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How to Get Covered for Your Motorcycle Accident
The first motorcycle, invented in 1867 by Sylvester Howard Roper, was powered by a two-cylinder steam engine. The first gas-powered motorcycle didn’t arrive until 1885. The Harley-Davidson, Excelsior, Indian, and Triumph motorcycles soon followed. Motorcycle riding gained popularity after the World Wars. A countercultural idea about motorcycles came about when certain clubs portrayed danger and violence. That atmosphere has been significantly diluted, with the spotlight on legitimate, organized, races affiliated with the American Motorcycle Association (AMA). The working class began to take weekend trips on motorcycles, simply to get away and enjoy the outdoors. The view of motorcycles having gang affiliation was becoming a peaceful pastime activity.
Some Benefits of Riding a Motorcycle
Motorcycles have become another mode of regular transportation. They are used for enjoyment, but also for everyday driving to work. This is not to say that some car drivers still don’t like to share the road with motorcycles. Motorcycles can save a lot of money on fuel. Some bikes get 70 miles per gallon, or more. A motorcycle usually costs less to buy than a car, the insurance is also less than owning a car, and you rarely have trouble finding a parking spot.
Wearing Protective Gear
Knowing how vulnerable you are, when riding out in the open, you need to take every precaution available to protect yourself. You should wear a full-mask helmet, thick leather jacket, leather or tough fabric pants, gloves, and oil-resistant boots, with non-slip soles. If you are involved in an accident, you will stand a better chance of surviving fatal injuries. Drive defensively, stay alert, and never get relaxed, as when you drive a car. Every bump in the road, pothole, puddle, tailgating car, or a car driver who doesn’t like sharing the road with you, is a potential accident waiting to happen.
What to Do in Case of an Accident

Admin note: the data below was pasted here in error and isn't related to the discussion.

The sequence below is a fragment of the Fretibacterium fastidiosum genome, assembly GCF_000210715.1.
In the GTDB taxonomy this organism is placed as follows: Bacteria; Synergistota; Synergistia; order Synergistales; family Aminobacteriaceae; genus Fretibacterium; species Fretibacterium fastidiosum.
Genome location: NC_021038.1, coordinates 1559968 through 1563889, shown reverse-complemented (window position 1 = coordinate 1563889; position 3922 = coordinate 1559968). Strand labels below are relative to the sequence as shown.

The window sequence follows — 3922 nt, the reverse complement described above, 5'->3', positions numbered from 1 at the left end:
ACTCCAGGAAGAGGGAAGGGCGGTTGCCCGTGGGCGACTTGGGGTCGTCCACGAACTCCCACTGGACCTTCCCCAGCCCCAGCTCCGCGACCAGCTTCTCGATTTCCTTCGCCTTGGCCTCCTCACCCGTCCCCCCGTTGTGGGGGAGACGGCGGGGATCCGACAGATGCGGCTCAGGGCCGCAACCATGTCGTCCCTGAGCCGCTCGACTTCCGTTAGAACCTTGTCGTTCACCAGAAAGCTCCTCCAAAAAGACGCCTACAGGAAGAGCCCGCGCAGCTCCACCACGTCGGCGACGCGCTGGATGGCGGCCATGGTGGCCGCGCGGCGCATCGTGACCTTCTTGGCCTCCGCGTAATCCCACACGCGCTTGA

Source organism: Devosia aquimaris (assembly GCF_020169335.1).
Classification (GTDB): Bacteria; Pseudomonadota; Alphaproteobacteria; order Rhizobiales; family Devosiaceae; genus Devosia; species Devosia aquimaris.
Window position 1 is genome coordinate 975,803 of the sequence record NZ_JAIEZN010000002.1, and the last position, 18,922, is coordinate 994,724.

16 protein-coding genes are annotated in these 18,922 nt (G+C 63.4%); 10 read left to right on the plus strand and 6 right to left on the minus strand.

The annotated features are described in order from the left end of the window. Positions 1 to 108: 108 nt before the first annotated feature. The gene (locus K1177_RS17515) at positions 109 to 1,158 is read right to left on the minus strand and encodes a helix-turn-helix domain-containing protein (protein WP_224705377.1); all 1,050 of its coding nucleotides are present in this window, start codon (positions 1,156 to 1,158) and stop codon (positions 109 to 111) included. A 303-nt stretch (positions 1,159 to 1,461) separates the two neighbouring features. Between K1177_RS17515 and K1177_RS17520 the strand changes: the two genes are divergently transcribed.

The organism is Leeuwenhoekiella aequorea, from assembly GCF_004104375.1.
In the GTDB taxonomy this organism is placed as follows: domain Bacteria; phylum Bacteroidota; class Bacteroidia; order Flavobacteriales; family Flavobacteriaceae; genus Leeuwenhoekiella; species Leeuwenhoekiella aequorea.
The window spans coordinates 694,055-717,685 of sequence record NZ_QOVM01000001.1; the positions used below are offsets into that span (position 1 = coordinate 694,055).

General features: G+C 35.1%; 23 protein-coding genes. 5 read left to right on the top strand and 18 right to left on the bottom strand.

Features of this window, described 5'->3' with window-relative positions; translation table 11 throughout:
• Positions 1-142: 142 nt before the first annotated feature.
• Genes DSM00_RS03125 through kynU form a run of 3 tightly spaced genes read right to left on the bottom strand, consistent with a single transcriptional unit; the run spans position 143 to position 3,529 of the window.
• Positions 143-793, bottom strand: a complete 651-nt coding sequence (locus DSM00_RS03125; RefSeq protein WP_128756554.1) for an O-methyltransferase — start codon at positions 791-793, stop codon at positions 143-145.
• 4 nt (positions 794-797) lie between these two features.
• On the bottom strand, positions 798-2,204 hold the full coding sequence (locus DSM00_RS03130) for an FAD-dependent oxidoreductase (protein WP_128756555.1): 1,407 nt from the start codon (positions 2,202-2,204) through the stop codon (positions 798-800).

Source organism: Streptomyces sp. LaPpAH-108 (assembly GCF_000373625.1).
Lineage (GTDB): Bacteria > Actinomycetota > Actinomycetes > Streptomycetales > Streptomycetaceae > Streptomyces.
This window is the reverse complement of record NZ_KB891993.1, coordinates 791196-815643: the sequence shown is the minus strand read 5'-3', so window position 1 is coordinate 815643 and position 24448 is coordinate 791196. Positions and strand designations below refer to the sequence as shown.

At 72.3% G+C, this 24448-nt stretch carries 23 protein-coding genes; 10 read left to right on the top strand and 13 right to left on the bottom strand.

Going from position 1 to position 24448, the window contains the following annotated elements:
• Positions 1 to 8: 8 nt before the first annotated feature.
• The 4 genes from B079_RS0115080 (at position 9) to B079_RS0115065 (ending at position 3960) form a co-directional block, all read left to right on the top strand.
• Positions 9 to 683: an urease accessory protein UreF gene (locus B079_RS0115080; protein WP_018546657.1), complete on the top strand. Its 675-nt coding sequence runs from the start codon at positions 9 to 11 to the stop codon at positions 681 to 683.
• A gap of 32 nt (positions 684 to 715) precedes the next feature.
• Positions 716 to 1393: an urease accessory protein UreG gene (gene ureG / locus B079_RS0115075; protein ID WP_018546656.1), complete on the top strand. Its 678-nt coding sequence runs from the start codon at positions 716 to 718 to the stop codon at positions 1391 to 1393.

Depending on your injuries, if you are able, call 911; help anyone else who might need medical attention; get all vehicles off the roadway; if possible, or use hazard lights; call the police; exchange information with anyone else involved; try to take notice of your surroundings, location, road conditions, speed limits, weather, time, recollection of what happened, etc.; try to talk to witnesses and write down their comments; call your insurance company as soon as you are able; and don’t admit fault to anyone.
The Insurance Company
Most of the steps above will depend greatly on your own injuries. Maybe witnesses will be the ones to call 911 and the police. When you can contact your insurance company, you will need to give them the police report number. Don’t agree with the first figure they give you for the settlement. If you have concerns about future, long-term health problems from the accident, don’t sign any papers and don’t cash any checks. For your best chance to receive a realistic and fair settlement from the insurance company, call a lawyer who specializes in motorcycle accidents. You might not be able to return to work for a long time, and you might have whiplash that materializes later on, or other unseen injuries that aren’t diagnosed right away. Your lawyer should work with you and have your best interests at heart.